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Kokua Line: Guide on Hawaii tax department’s website simplifies application for Pandemic Unemployment Assistance

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                                Anyone in Hawaii who plans to apply for Pandemic Unemployment Assistance (PUA) should first read the tutorial at <a href="http://www.tax.hawaii.gov/PUA/" target="_blank">tax.hawaii.gov/PUA</a>, which explains how to fill out the application step by step.

    COURTESY PHOTO

    Anyone in Hawaii who plans to apply for Pandemic Unemployment Assistance (PUA) should first read the tutorial at tax.hawaii.gov/PUA, which explains how to fill out the application step by step.

Question: I was denied for unemployment, so I guess I apply for PUA now. How much would that be, do you know? And where do I do that?

Answer: We strongly encourage anyone in Hawaii who plans to apply for Pandemic Unemployment Assistance (PUA) to first read the tutorial at tax.hawaii.gov/PUA, which explains how to fill out the application step by step. Once on this website, click on “PUA Application” in the left column and scroll down to read the guide before filling out the form.

Hawaii’s Department of Taxation says the application can be completed in less than 30 minutes if an applicant has all the required information at hand, and that applications filled out completely and accurately could receive status notifications the same day. Although pre-applications began last week, processing isn’t expected to begin until about May 15, state officials said previously.

Now, returning to your questions, yes, many people out of work because of the COVID-19 pandemic who were denied regular unemployment insurance benefits should be eligible for PUA. This federal program is for “the self-employed (e.g. independent contractors, gig economy workers, and workers for certain religious entities), those seeking part-time employment, individuals lacking sufficient work history, and those who otherwise do not qualify for regular unemployment compensation or extended benefits,” according to the DOTAX website.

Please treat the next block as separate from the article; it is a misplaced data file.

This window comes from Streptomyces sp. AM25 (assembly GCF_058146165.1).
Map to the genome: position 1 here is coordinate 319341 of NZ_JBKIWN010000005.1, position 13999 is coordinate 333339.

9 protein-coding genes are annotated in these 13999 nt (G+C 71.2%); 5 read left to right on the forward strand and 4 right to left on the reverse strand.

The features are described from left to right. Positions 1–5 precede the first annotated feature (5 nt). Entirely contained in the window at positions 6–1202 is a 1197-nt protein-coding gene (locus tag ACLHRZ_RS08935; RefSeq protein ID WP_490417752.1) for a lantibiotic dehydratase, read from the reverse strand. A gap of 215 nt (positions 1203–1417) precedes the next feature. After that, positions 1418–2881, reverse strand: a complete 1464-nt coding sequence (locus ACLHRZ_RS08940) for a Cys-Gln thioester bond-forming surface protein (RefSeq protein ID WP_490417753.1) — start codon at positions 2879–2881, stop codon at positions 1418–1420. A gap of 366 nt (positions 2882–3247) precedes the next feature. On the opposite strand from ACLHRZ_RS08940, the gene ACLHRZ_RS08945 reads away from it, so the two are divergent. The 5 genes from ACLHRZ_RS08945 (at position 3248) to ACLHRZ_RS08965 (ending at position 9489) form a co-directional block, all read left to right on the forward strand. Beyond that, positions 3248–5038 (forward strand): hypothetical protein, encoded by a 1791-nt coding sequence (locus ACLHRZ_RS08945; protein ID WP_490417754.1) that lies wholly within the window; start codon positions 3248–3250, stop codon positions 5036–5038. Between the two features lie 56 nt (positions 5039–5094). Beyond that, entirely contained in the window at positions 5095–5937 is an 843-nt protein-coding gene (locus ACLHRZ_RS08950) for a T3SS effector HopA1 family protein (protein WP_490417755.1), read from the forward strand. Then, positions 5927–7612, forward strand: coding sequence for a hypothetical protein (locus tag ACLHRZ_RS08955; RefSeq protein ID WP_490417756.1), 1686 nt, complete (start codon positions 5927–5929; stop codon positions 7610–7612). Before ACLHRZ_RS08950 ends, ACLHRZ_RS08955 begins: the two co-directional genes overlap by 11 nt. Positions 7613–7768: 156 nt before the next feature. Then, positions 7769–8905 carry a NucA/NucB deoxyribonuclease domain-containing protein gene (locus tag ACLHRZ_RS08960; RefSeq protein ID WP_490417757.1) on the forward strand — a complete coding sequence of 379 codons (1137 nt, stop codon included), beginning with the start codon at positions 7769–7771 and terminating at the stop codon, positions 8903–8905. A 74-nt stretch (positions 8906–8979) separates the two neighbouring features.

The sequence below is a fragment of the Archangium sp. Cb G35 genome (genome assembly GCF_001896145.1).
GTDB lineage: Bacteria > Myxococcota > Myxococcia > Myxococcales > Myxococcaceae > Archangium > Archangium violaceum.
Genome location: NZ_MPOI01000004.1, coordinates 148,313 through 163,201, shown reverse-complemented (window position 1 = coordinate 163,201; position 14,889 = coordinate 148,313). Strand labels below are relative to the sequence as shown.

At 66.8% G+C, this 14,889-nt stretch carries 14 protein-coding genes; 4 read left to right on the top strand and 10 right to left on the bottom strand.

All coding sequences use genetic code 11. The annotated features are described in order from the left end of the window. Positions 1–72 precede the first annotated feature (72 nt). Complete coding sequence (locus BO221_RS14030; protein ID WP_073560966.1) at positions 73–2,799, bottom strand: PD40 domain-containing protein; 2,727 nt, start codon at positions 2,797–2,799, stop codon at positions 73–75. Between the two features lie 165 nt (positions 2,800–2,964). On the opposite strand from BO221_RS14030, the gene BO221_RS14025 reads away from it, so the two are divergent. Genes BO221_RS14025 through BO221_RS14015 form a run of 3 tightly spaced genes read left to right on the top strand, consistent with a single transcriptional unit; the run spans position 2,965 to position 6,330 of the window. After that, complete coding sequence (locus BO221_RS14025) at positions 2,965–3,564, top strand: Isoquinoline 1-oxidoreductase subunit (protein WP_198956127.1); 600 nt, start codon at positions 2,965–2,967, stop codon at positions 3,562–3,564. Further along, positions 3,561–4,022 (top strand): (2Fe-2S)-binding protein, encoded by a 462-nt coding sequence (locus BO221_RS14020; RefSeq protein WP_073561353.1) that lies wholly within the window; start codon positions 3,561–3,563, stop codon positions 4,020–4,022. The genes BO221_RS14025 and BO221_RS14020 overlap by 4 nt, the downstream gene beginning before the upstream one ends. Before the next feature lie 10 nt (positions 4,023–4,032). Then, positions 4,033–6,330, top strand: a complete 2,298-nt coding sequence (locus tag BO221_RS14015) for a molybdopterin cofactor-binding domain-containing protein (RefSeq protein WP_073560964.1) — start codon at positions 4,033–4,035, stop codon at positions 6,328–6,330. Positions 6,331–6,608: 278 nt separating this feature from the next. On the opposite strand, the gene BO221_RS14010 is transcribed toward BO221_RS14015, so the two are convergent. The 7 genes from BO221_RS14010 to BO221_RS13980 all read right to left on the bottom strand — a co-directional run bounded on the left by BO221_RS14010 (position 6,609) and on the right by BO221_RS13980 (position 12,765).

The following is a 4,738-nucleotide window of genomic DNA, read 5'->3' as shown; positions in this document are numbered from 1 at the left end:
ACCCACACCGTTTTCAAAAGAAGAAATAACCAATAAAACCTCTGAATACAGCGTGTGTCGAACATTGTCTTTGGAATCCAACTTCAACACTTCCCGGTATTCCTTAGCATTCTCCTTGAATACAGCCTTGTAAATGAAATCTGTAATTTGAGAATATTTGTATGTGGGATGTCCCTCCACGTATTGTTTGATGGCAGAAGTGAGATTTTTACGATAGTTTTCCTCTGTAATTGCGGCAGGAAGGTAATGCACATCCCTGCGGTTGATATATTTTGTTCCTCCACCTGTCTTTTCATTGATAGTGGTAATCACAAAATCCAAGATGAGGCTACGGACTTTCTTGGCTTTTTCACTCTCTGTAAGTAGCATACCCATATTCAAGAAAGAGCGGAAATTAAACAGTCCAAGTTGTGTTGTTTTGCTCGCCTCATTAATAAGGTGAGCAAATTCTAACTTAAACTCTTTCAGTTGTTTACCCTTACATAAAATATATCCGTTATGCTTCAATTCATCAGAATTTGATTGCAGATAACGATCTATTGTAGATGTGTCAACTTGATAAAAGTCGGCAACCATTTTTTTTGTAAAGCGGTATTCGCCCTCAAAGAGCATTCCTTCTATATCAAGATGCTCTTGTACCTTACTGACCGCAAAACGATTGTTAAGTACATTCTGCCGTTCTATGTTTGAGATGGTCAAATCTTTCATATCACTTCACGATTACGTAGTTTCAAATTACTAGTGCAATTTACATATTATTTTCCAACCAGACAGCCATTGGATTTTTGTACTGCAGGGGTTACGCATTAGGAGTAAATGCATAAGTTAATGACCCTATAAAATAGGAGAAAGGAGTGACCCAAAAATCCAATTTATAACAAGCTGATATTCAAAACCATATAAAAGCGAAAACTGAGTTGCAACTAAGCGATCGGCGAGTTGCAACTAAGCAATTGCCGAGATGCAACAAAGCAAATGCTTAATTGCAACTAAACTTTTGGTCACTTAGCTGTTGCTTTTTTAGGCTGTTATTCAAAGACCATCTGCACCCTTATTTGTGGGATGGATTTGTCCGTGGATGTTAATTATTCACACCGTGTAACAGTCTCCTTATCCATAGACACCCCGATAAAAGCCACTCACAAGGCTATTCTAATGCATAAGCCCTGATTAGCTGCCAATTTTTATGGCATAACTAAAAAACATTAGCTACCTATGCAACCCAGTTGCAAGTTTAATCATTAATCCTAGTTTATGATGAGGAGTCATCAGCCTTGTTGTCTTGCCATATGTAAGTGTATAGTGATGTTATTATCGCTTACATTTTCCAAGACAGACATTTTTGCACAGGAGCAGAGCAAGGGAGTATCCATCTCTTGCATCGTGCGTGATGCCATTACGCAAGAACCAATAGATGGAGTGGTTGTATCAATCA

PUA’s weekly benefit ranges from $263 to $648 a week, plus $600 a week from a separate federal program available to PUA beneficiaries. So, assuming that you are eligible for PUA, you would receive $863 to $1,248 a week.

As we explained in Sunday’s column, many people who are mainly self-­employed must navigate the standard UI system first. People can’t choose to apply for PUA because they expect a higher benefit, both DOTAX and the Department of Labor and Industrial Relations say on their websites.

Anyone who earned more than $130 in calendar year 2019 from an employer (or employers) who took taxes out of their paycheck must first apply for regular unemployment insurance benefits, DOTAX says.

However, people in your situation may proceed with the PUA application because you lost your job in the pandemic, applied for standard UI and did not qualify or were denied benefits, it says.

Q: I got my initial unemployment claim submitted OK, but I have the same problem you wrote about Thursday, never being able to log in to certify that I remain unemployed (808ne.ws/57kokua). Why can’t they do it in alphabetical order like a million people have suggested?

A: The state Department of Labor and Industrial Relations has taken the suggestion to heart and is encouraging people to try to certify their unemployment claims on designated days, starting Monday.

Claimants with last names starting with A through G should log in on Mondays, last names H through O on Tuesdays and last names P through Z on Wednesdays, DLIR Director Scott Mura­kami said.

Thursdays through Sundays will be for those who miss their designated day, including because they were unable to access the busy system.

The computerized certification system operates Mondays through Fridays from 6:30 a.m. to 11 p.m. and on weekends and holidays from 9 a.m. to 11 p.m, according to the DLIR website.

Claimants must try to certify their UI claims weekly or biweekly, depending on their status. Claimants unable to certify in a timely manner due to the system overload may backdate certifications once they are able to log on, DLIR says.

For more information, see detailed instructions on the DLIR website, at 808ne.ws/uiguide.


Write to Kokua Line at Honolulu Star-Advertiser, 7 Waterfront Plaza, Suite 210, 500 Ala Moana Blvd., Honolulu 96813; call 529-4773; fax 529-4750; or email kokualine@staradvertiser.com.


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